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Kate McKinnon, Pete Davidson to leave SNL as part of big cast shake-up

On May 21, "Saturday Night Live" aired its season finale which was filled with departure-themed sketches from Kate McKinnon, Pete Davidson, and others. (Video: The Washington Post)
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Kate McKinnon and Pete Davidson said goodbye to “Saturday Night Live” during the finale of the show’s 47th season — as part of a major cast shake-up reported at the popular late-night comedy show.

Aidy Bryant and Kyle Mooney also are leaving the show, according to the Associated Press, after SNL creator and executive producer Lorne Michaels predicted a “year of change” after this season.

While the show has not formally acknowledged the exit of the four cast members, some openly said goodbye while others featured in skits with themes of departure during Saturday’s finale, hosted by actress Natasha Lyonne and featuring the band Japanese Breakfast. NBCUniversal could not immediately be reached for comment early Sunday.

In the cold open, McKinnon played one of her many recurring characters, alien abductee Colleen Rafferty, who shared wildly descriptive details of her experience with Pentagon intelligence officials.

Toward the end of the skit, Colleen volunteered to leave Earth with a group of aliens as part of a deal with the government to secure extraterrestrial technology.

“Well, Earth. I love you. Thanks for letting me stay awhile,” an emotional McKinnon said while stepping through a door made to look like the entrance of a spaceship.

“Live from New York, it’s Saturday night,” she added.

Davidson, playing himself, appeared on the “Weekend Update” segment and spoke openly of his departure and affection for the show.

After “Update” co-anchor Colin Jost asked him, “Are you officially leaving?” Davidson, 28, replied, “Yeah, man, Lorne accidentally gifted me a sock, so I’m free” — a reference to the Harry Potter character Dobby, an elf who is freed by his wizard masters when he is unexpectedly handed a sock.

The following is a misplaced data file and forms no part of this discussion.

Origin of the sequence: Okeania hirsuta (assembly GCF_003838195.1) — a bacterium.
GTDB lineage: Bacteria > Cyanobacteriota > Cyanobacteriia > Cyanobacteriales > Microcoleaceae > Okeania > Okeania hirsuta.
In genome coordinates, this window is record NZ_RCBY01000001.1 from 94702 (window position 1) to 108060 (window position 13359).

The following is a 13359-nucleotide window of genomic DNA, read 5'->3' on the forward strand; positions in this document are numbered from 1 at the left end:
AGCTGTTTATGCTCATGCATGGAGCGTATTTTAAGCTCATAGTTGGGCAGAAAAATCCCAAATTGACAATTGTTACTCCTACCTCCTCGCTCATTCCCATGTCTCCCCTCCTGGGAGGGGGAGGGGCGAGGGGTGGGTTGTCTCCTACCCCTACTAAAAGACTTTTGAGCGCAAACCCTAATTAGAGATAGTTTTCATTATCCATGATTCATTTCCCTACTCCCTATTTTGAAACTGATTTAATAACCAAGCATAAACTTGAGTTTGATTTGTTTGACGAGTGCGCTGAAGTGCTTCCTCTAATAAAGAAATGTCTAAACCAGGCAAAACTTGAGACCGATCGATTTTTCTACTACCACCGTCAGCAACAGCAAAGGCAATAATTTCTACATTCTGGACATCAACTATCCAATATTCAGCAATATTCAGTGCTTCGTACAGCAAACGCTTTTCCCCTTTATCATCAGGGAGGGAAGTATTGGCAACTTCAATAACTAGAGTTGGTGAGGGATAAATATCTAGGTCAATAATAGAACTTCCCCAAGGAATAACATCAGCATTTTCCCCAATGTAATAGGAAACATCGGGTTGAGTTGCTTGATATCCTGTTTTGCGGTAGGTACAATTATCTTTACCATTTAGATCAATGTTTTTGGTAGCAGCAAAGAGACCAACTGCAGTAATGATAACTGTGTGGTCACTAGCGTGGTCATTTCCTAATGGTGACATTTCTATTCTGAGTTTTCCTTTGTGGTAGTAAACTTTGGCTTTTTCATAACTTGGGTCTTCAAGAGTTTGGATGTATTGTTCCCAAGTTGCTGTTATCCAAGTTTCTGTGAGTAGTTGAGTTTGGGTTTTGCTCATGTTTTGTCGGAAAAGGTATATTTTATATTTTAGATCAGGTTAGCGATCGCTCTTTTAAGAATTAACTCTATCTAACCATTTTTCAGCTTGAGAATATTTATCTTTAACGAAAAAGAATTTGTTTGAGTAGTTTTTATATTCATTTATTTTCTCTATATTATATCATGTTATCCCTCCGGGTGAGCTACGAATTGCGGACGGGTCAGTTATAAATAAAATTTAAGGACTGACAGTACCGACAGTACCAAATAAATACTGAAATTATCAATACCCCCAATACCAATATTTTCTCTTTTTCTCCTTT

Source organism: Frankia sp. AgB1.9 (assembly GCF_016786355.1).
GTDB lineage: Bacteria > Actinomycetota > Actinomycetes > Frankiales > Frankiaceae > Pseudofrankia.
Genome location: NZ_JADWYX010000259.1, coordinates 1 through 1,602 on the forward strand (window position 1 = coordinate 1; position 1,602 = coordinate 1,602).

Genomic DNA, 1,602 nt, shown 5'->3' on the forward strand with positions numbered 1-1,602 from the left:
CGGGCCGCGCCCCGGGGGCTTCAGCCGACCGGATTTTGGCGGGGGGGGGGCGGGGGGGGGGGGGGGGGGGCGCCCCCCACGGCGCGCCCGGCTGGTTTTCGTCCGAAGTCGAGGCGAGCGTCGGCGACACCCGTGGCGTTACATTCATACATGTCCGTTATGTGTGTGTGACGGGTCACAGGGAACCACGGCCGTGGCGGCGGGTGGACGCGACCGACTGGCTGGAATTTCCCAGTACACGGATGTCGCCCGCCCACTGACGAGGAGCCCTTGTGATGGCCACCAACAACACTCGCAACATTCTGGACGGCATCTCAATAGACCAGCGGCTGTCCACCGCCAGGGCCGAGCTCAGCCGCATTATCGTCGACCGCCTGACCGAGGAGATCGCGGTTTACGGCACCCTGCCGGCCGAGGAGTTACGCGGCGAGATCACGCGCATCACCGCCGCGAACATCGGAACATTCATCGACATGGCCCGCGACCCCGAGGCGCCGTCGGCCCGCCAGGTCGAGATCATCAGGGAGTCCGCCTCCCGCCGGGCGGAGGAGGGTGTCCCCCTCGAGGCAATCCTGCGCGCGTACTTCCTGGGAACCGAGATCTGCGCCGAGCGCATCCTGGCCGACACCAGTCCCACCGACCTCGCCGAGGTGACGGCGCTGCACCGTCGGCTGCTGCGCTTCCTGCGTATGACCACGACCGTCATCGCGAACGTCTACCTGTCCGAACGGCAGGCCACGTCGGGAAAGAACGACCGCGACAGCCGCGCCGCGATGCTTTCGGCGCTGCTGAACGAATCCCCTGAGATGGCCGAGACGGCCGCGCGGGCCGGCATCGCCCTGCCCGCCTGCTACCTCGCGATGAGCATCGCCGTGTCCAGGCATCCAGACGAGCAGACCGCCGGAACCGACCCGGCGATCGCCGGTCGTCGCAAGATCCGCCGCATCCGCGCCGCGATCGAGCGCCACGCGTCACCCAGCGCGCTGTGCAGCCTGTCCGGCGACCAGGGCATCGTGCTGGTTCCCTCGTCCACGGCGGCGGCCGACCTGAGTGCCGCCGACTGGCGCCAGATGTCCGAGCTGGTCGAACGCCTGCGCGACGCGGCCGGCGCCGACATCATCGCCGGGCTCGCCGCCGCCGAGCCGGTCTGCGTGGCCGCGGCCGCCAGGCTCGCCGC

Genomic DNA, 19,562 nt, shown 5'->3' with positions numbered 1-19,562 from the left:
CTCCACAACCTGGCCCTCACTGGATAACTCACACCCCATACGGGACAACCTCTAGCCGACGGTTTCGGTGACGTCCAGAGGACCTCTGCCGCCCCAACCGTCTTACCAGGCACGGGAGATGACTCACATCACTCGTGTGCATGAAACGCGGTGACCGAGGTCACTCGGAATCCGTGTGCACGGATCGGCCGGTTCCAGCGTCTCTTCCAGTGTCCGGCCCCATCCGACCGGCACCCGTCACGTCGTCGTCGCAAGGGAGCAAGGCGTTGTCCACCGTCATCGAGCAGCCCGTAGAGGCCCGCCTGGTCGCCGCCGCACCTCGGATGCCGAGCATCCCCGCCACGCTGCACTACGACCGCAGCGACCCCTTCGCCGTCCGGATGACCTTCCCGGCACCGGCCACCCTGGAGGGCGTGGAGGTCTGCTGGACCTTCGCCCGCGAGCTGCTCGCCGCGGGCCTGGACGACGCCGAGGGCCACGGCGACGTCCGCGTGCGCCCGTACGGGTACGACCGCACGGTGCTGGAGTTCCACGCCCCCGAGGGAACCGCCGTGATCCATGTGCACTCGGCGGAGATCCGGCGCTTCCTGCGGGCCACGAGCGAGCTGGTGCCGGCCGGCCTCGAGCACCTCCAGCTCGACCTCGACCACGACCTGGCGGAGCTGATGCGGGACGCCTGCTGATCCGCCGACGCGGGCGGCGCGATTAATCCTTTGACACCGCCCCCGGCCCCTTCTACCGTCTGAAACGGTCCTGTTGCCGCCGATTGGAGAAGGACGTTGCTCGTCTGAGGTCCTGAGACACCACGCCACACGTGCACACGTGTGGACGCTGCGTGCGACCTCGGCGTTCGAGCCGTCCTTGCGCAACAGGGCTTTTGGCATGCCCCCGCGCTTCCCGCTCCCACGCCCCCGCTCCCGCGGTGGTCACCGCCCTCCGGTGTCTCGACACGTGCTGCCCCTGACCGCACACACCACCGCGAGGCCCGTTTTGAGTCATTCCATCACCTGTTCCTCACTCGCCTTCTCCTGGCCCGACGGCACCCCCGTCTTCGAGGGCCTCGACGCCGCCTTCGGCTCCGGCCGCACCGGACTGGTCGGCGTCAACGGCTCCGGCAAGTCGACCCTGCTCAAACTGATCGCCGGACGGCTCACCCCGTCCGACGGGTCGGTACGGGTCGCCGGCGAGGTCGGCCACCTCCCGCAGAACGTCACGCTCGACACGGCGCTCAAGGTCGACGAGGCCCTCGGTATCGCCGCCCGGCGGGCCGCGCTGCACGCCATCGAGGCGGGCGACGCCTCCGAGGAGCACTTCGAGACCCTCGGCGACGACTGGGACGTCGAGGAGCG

Lorne Michaels still lives for Saturday night

“I appreciate SNL always having my back and allowing me to work on myself and grow,” an emotional Davidson said.

Davidson, who in 2017 shared that he had been diagnosed with borderline personality disorder, thanked Michaels “for never giving up on me or judging me even when everyone else was, and believing in me and allowing me to have a place that I can call home with memories that will last a lifetime.”

In an Instagram post shared by “Saturday Night Live” writer Dave Sirus, Davidson said he was “so glad” to have shared his final sketch with the audience.

“I figured since I’m a stand up I’ll just try my stand up and personal bits on Weekend Update as myself and I’m so glad I did,” said the Instagram post, which was signed by Davidson, who is not on the social media platform. “I got to share so much with this audience and literally grow up in front of your eyes.”

The post featured a video of Davidson from eight years ago in which the comedian said he “had just gotten back from doing my very first update and sketch.”

“It’s crazy to think that today I’ll be doing my last one,” he added.


Bryant also appeared on “Weekend Update,” reprising her role as a Trend Forecaster with fellow cast member Bowen Yang and “Update” co-anchor Michael Che.

In the section of the skit in which the comedians predict what will be in or out in the future, Bryant, who has been on the show for a decade, says, “In: 10 nice years.”

Yang says, “In: a friend I couldn’t have done this without.”


Deadline and Variety reported Friday that Mooney also was leaving the show.

During Saturday’s finale, he played a concerned shareholder in a remake of the 1981 skit “9:15 to 5:10” — which ended with Mooney and former SNL cast member Fred Armisen jumping out of the window of a high-rise building.

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